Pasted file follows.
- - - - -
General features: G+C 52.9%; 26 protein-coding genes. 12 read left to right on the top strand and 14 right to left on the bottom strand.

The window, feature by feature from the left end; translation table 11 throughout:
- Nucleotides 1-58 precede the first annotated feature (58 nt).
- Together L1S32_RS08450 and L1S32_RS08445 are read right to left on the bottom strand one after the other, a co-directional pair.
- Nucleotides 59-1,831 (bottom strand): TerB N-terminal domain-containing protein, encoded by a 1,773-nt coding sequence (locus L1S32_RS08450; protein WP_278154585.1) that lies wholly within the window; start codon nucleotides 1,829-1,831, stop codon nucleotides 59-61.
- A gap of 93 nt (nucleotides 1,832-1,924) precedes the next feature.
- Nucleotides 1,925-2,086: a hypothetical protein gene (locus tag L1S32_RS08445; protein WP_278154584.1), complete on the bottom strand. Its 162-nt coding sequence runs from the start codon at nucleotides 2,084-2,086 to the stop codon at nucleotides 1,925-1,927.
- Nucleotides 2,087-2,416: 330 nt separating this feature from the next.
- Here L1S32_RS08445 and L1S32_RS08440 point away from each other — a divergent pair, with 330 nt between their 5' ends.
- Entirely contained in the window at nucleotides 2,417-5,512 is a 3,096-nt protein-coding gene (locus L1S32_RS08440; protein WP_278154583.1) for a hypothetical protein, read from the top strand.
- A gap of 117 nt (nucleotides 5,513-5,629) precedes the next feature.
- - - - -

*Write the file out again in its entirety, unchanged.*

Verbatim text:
General features: G+C 52.9%; 26 protein-coding genes. 12 read left to right on the top strand and 14 right to left on the bottom strand.

The window, feature by feature from the left end; translation table 11 throughout:
- Nucleotides 1-58 precede the first annotated feature (58 nt).
- Together L1S32_RS08450 and L1S32_RS08445 are read right to left on the bottom strand one after the other, a co-directional pair.
- Nucleotides 59-1,831 (bottom strand): TerB N-terminal domain-containing protein, encoded by a 1,773-nt coding sequence (locus L1S32_RS08450; protein WP_278154585.1) that lies wholly within the window; start codon nucleotides 1,829-1,831, stop codon nucleotides 59-61.
- A gap of 93 nt (nucleotides 1,832-1,924) precedes the next feature.
- Nucleotides 1,925-2,086: a hypothetical protein gene (locus tag L1S32_RS08445; protein WP_278154584.1), complete on the bottom strand. Its 162-nt coding sequence runs from the start codon at nucleotides 2,084-2,086 to the stop codon at nucleotides 1,925-1,927.
- Nucleotides 2,087-2,416: 330 nt separating this feature from the next.
- Here L1S32_RS08445 and L1S32_RS08440 point away from each other — a divergent pair, with 330 nt between their 5' ends.
- Entirely contained in the window at nucleotides 2,417-5,512 is a 3,096-nt protein-coding gene (locus L1S32_RS08440; protein WP_278154583.1) for a hypothetical protein, read from the top strand.
- A gap of 117 nt (nucleotides 5,513-5,629) precedes the next feature.